Dzuba said all the teams playing in Thunder Bay this week went through provincial or territorial playdowns to earn their spot.

Thunder Bay represented

This year’s Team Northern Ontario are all from Thunder Bay — the rink is made up of Dzuba, Martin Hynna, Gordon Williams, Dan Jackson, and fifth Joe Marques.

Defending champions Team Alberta — Aaron Bartling, Jim Henderson, A.J. Rankel, Cory Henderson, and director Trish Young — will also be competing at Port Arthur Curling Club this week.

Dzuba said every Canadian province and territory except Newfoundland and Labrador, and Nunavut, are represented.

And while the schedule is out, the draws aren’t; Dzuba said those will be determined Saturday, before play starts.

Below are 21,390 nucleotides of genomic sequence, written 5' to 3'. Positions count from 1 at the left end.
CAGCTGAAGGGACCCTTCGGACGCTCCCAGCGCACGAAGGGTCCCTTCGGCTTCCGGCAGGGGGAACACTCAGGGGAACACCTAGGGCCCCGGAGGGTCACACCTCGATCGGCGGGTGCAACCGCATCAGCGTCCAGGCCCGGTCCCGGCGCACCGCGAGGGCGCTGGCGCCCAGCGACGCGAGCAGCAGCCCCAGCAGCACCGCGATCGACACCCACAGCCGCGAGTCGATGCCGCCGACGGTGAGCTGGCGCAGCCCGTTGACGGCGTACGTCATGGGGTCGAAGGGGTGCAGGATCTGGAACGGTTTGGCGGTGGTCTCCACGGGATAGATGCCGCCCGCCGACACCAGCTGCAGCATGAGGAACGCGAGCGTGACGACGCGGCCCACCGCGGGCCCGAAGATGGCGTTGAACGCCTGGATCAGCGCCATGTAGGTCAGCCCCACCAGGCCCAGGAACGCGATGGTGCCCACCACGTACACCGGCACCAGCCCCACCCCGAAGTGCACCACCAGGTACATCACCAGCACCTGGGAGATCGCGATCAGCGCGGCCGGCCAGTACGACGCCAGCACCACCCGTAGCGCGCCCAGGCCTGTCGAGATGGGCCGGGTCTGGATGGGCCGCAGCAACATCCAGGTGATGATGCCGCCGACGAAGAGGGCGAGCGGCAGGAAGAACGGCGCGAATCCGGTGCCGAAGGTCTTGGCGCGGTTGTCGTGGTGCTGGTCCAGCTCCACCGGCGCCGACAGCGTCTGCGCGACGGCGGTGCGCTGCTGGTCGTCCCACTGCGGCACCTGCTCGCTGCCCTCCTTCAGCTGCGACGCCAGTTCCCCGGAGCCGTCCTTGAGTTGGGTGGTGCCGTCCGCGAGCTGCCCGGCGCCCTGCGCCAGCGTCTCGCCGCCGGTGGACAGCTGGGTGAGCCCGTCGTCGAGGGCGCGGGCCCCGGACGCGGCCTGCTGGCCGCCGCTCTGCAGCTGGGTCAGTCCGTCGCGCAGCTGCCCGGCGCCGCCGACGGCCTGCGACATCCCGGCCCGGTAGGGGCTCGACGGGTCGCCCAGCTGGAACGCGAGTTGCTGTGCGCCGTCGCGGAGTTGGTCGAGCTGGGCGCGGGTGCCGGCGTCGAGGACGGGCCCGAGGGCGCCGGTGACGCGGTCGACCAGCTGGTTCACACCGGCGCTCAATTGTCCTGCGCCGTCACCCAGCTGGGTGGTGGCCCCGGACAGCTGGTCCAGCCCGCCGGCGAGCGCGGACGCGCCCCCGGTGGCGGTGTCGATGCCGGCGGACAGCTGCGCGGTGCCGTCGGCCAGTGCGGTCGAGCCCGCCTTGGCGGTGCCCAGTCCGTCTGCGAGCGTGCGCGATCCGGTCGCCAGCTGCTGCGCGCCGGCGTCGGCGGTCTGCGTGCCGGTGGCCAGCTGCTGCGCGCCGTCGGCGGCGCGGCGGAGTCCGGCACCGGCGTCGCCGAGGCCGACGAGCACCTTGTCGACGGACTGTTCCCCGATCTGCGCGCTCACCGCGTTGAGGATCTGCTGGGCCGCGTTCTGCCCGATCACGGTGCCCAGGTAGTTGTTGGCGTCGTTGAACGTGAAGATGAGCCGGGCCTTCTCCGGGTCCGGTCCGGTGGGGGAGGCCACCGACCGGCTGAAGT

“We have a ladder draw, we call it, to determine which teams are going to play each other,” he said. “So what we have is one of our aerial platforms, and we’ll have flags from each of the participating provinces and territories, and they’ll be set into a certain order.”

“As the aerial ladder goes up, people will know who they’re playing in the draw.”

Every curler is either a professional or volunteer firefighter, Dzuba said, and the bonspiel also raises funds for Muscular Dystrophy Canada ($125,000 was raised during the 2017 championship).

The championship game is scheduled for April 7.

LEDUC, Alta. — At the beginning of the competition 32 teams from across Canada hit the ice in Leduc, Alta. with dreams of being crowned 2018 mixed doubles national champions. Now the field has been trimmed to 12 teams as the playoffs begin Saturday afternoon.

WATCH | Canadian mixed doubles curling championship (4 p.m. ET)

There are some very familiar faces and some not-so-familiar faces heading into the sudden death rounds of mixed doubles curling.